A U.S. truth and reconciliation commission (TRC) can advance racial justice by acknowledging the historical trauma tied to the United States' legacy of slavery and subsequent racism. This truth telling can facilitate a national reckoning with the past and set the stage for social transformation. This article aims to present insights into how such a U.S. TRC might work. It begins by defining TRCs and exploring their theoretical foundation of restorative justice. It connects TRCs to aspects of social work practice, including human rights-based approaches, trauma-informed care, and community practice. Then each of a TRC's core functions is analyzed: truth seeking, reconciliation, education, and engagement. Related topics of healing, accountability, and reparations are also discussed. The article draws from a diverse range of global experiences to emphasize lessons learned. It also highlights where local precedents in the United States have started this work, which can be drawn upon and developed further. The article concludes by noting the limitations of TRCs and calling on social workers to advocate for such a TRC to further racial justice.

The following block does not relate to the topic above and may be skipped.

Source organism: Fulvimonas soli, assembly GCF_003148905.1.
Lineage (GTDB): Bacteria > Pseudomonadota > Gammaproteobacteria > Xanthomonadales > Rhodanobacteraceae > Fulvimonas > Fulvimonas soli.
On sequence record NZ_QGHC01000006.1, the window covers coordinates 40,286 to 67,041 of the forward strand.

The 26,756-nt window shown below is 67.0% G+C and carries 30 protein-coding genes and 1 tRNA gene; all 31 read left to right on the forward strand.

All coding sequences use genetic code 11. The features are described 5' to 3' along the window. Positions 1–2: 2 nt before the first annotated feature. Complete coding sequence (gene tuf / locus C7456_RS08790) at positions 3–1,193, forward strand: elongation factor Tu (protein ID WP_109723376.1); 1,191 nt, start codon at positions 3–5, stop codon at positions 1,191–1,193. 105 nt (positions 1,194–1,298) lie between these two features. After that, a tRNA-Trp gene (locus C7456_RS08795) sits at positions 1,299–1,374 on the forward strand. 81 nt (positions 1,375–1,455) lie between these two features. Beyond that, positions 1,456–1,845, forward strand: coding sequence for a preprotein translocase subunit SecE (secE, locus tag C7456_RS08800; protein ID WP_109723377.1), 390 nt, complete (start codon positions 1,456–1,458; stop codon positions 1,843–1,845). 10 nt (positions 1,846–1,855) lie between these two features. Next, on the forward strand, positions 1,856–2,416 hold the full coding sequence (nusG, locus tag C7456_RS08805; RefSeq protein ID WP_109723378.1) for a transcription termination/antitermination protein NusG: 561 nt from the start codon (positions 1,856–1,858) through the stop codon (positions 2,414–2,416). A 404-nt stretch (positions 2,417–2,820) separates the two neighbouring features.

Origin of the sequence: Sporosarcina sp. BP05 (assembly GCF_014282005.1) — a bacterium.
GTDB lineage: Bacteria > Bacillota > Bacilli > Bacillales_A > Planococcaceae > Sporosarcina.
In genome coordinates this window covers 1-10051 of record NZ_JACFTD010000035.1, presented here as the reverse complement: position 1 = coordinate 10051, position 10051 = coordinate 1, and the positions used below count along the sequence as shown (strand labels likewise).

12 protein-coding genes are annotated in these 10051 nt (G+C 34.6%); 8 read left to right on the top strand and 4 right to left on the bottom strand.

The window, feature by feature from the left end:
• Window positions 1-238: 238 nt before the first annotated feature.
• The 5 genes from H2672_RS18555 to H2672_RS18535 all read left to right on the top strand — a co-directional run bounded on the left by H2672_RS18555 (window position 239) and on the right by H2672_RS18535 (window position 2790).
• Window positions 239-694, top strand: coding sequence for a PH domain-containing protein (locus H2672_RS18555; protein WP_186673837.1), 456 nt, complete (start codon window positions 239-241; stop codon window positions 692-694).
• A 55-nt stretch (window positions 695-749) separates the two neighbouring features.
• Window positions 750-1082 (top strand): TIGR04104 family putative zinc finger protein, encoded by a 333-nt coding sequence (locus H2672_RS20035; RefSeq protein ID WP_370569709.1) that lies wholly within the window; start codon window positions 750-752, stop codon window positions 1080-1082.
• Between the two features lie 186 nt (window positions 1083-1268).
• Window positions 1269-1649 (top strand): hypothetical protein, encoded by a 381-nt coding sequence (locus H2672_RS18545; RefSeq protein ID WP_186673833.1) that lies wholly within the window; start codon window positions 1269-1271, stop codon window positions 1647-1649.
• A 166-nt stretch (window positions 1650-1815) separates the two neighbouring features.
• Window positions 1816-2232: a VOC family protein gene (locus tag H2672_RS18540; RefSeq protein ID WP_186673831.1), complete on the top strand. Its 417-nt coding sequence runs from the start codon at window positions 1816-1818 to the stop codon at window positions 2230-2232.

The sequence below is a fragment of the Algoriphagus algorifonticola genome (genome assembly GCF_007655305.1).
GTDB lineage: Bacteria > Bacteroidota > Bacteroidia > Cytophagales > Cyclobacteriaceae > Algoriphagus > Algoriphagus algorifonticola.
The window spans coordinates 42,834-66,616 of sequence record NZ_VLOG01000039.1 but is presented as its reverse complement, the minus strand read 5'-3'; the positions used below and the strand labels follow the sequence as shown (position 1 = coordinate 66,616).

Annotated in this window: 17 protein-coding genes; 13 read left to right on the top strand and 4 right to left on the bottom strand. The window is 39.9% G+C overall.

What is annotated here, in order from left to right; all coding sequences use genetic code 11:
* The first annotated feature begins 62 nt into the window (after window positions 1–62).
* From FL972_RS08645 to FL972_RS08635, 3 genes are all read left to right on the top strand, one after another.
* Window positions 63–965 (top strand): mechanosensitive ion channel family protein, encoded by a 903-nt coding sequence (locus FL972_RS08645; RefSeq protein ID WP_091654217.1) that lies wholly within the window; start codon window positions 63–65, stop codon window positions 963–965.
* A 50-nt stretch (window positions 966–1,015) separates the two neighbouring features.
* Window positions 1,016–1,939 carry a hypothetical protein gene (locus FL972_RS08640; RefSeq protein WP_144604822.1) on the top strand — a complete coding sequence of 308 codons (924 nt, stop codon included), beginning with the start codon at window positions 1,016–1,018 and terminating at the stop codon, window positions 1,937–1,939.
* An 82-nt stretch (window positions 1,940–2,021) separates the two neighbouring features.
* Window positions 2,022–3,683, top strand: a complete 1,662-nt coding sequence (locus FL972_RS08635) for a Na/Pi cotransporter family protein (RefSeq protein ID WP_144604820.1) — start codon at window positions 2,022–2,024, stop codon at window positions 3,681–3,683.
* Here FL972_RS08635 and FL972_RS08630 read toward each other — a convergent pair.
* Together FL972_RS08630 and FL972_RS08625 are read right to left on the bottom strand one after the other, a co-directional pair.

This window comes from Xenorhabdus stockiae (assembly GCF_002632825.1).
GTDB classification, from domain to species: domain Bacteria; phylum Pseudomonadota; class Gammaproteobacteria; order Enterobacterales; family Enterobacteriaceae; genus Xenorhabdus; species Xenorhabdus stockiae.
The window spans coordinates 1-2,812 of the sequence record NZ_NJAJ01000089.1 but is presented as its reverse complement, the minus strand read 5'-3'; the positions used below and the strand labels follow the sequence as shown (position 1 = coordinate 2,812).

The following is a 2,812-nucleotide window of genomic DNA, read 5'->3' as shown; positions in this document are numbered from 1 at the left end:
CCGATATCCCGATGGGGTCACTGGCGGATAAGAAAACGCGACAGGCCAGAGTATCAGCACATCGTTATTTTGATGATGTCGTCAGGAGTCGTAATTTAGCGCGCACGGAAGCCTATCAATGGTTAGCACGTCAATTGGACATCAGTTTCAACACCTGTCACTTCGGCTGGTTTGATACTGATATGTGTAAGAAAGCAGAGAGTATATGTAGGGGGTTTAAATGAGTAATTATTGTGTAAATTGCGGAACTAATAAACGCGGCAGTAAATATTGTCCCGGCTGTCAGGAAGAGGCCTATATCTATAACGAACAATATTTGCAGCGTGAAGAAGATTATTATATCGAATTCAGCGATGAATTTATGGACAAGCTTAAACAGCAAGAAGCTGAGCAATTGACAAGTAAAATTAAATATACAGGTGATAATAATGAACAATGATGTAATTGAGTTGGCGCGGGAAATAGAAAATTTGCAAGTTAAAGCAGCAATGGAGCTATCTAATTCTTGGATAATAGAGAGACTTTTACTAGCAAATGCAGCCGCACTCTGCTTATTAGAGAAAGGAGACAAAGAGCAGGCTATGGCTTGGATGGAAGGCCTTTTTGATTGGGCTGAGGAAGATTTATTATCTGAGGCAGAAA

- human rights
- racial justice
- trauma-informed care
- truth and reconciliation commissions
ASJC Scopus subject areas
- Sociology and Political Science